Summarizing all the observations, we can say that NMT training undergoes three stages:

  • target-side language modeling,
  • learning how to use source and approaching word-by-word translation,
  • refining translations, which is visible only by changes in the reordering and not visible by standard metrics.

Now let’s look at how these results agree with the stages we looked at in the previous paper. First, the source contribution goes down. Here the model relies on the target-side prefix and ignores the source, and looking at translations confirmed that here it learns language modeling. Then, the source contribution increases rapidly: the model starts to use the source, and we saw that the quality improves quickly. After these two stages, translations are close to word-by-word ones. Finally, where very little is going on, reorderings continue to become significantly more complicated.

Practical Applications of the Analysis

Finally, not only this is fun, but it can also be useful in practice. First, there are various settings where data complexity is important: therefore, translations from specific training stages can be useful. Next, there are a lot of SMT-inspired modeling modifications, and our analysis can help modeling modifications.

Non-Autoregressive Neural Machine Translation

The paper focuses only on the first point, and as an example considers non-autoregressive NMT. For non-autoregressive models, it is standard to use sequence-level distillation. This means that targets for these models are not references but translations from an autoregressive teacher.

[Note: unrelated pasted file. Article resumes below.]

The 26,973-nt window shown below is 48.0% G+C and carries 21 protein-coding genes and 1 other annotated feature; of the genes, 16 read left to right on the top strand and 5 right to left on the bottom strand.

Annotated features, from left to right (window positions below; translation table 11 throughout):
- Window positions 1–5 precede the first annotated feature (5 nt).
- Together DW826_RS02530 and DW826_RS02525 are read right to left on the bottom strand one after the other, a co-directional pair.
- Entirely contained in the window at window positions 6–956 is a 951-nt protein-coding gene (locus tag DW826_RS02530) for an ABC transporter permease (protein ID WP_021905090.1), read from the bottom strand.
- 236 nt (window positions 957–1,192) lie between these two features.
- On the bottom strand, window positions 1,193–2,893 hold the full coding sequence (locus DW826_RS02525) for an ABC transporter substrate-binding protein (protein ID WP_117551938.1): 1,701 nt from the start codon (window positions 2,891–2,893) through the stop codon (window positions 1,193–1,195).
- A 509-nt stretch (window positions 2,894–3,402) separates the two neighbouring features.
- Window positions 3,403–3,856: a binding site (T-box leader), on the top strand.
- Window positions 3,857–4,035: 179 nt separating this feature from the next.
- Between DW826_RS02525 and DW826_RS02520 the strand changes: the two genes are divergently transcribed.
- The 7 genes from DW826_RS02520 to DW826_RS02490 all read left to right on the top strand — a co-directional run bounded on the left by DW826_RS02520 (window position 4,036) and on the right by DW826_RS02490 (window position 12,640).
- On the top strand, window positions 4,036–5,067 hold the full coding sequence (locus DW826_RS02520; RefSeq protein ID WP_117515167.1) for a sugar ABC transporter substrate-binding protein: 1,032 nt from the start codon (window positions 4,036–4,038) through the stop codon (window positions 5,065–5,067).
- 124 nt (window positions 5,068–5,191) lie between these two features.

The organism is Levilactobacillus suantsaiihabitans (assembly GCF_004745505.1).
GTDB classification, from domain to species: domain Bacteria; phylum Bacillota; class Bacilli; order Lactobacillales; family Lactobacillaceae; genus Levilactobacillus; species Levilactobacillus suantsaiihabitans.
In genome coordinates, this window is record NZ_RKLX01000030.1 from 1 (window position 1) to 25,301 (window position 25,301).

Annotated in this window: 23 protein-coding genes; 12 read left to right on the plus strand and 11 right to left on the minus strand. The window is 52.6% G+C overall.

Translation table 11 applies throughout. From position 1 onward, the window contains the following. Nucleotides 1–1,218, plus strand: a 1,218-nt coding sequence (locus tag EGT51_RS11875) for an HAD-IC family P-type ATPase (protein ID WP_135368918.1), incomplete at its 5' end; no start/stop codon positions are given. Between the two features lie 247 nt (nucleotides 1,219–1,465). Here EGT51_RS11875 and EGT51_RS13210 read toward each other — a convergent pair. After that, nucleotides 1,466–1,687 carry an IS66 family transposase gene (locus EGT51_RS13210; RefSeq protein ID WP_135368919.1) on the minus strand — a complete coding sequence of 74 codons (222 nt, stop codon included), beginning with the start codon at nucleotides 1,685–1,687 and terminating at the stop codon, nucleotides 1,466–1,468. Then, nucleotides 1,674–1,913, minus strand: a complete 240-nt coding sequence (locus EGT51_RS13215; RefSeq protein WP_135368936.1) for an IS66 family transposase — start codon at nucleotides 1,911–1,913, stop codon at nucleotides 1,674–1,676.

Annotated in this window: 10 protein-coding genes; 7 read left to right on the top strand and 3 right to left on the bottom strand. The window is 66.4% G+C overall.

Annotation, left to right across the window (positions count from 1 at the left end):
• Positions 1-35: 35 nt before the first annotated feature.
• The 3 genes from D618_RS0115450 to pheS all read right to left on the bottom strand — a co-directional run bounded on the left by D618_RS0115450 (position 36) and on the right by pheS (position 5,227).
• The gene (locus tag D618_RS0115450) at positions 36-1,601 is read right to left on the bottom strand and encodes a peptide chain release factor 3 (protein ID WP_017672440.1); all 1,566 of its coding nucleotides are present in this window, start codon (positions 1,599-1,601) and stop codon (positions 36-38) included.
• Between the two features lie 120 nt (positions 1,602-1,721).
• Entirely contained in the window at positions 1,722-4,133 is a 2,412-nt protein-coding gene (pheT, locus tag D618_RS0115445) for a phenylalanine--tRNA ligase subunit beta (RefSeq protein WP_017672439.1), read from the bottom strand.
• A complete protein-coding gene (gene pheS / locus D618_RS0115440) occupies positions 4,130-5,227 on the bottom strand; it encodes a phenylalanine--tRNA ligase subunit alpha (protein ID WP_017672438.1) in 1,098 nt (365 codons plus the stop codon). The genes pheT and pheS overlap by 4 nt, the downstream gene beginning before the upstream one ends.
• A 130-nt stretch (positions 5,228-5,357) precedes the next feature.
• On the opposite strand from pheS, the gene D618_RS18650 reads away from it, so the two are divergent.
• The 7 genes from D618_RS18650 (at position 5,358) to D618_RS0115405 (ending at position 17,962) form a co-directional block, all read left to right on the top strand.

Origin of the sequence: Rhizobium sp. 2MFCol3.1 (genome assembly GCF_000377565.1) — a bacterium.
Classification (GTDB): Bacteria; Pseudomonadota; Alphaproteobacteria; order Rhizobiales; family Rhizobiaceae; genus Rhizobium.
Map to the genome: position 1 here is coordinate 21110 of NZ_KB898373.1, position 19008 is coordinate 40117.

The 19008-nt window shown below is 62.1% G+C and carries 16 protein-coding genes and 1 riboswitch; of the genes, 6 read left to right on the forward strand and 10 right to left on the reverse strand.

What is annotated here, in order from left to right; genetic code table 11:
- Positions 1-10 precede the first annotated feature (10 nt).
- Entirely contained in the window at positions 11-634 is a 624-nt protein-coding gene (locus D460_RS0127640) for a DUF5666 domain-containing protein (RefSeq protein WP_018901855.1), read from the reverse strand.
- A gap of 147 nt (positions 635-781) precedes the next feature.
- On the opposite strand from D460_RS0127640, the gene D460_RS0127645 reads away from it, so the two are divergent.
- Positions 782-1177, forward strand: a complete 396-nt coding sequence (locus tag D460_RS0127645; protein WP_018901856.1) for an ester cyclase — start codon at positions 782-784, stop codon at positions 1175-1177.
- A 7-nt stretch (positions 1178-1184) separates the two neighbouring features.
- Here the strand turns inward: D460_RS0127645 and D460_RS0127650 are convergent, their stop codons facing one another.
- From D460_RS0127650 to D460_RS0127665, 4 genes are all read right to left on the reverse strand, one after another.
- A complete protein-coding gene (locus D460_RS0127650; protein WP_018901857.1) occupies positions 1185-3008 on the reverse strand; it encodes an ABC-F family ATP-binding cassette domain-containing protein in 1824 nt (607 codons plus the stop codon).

(Zhou et al, ICLR 2020)

Previous work showed that complexity of the distilled data matters, and varying it can improve a model. While usually, a teacher is a fully converged model, this paper proposes to use as teachers intermediate checkpoints during model’s training to get targets of varying complexity. For example, these earlier translations have more monotonic alignments.

Let us look at a vanilla non-autoregressive model trained with different teachers. The standard teacher is the fully converged model, in this case after 200k training steps. But earlier checkpoints, for example after 40k-steps, have not much worse BLEU score, but significantly more monotonic alignments. And using these less trained teachers improves a vanilla NAT model by more than 1 bleu!


We started by noting that the two machine translation paradigms, traditional SMT and currently standard NMT, are very different conceptually. Statistical MT (SMT) decomposes the translation task into several components which are learned separately and then combined in a translation model. Differently, neural MT (NMT) models the entire translation process with a single neural network that is trained end-to-end.

In this talk, I tried to shed some light on the workings of neural MT while keeping in mind how things used to be done in SMT. We saw that:

  • NMT model components can learn to extract features that were put explicitly in SMT;
  • while using the prefix and the source co-exist in the same model in NMT, we can still look at how NMT does this;
  • NMT training consists of the stages where it focuses on competences mirroring three core SMT components: language modeling, translation, reordering.

Want to know more?

  • Context-Aware Neural Machine Translation Learns Anaphora Resolution: [paper]
  • Analyzing Multi-Head Self-Attention: Specialized Heads Do the Heavy Lifting, the Rest Can Be Pruned: [paper] [blog]
  • Analyzing the Source and Target Contributions to Predictions in Neural Machine Translation: [paper] [blog]
  • Language Modeling, Lexical Translation, Reordering: The Training Process of NMT through the Lens of Classical SMT: [paper]